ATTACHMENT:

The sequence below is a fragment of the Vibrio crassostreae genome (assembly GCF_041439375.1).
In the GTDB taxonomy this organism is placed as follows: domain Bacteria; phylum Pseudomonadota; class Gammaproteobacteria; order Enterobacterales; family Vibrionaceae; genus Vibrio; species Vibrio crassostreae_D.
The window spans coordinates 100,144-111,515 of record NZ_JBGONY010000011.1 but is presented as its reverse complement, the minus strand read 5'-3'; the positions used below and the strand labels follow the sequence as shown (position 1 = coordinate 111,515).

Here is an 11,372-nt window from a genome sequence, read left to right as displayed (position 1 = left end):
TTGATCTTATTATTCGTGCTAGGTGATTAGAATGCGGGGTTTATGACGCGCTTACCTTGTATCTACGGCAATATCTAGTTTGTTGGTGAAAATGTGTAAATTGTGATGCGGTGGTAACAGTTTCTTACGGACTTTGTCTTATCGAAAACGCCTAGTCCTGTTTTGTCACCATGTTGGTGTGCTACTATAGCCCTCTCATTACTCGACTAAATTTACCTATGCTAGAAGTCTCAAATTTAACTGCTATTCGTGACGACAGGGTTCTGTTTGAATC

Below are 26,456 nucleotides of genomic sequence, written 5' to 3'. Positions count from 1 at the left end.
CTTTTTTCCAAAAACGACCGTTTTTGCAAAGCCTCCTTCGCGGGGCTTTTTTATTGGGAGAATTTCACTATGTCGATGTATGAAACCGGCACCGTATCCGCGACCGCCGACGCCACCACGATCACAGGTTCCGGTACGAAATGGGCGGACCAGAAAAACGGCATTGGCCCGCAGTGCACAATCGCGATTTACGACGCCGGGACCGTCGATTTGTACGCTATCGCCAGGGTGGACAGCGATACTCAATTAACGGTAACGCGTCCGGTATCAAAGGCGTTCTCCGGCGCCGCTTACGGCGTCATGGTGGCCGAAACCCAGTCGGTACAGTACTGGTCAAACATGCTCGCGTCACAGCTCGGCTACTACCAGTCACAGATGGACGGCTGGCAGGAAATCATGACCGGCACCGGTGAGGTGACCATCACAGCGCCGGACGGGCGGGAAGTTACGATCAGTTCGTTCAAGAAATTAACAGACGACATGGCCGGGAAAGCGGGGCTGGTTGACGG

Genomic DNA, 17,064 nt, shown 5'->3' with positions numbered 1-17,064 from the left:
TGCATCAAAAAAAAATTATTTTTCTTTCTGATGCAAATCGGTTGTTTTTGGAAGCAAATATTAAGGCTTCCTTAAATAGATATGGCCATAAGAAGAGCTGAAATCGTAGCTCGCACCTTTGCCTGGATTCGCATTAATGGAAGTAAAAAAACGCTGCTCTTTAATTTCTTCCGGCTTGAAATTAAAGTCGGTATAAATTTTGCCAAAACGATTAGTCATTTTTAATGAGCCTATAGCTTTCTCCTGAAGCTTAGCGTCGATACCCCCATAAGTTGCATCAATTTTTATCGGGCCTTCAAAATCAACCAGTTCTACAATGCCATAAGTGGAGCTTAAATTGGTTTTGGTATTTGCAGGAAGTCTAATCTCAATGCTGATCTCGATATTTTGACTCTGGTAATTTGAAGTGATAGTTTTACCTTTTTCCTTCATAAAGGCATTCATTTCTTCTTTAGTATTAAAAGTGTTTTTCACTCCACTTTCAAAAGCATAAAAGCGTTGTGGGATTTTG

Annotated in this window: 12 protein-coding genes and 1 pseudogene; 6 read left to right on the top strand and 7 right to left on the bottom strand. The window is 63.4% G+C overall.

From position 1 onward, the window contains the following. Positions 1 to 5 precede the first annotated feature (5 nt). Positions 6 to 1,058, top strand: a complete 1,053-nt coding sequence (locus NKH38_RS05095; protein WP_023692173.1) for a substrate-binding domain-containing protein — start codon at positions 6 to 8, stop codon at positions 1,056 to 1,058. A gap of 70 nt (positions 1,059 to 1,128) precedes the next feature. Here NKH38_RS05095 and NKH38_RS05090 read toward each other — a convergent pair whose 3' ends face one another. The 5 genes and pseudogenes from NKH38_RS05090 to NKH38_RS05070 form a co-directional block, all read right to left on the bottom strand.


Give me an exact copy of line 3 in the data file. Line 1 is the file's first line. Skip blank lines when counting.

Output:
The window spans coordinates 100,144-111,515 of record NZ_JBGONY010000011.1 but is presented as its reverse complement, the minus strand read 5'-3'; the positions used below and the strand labels follow the sequence as shown (position 1 = coordinate 111,515).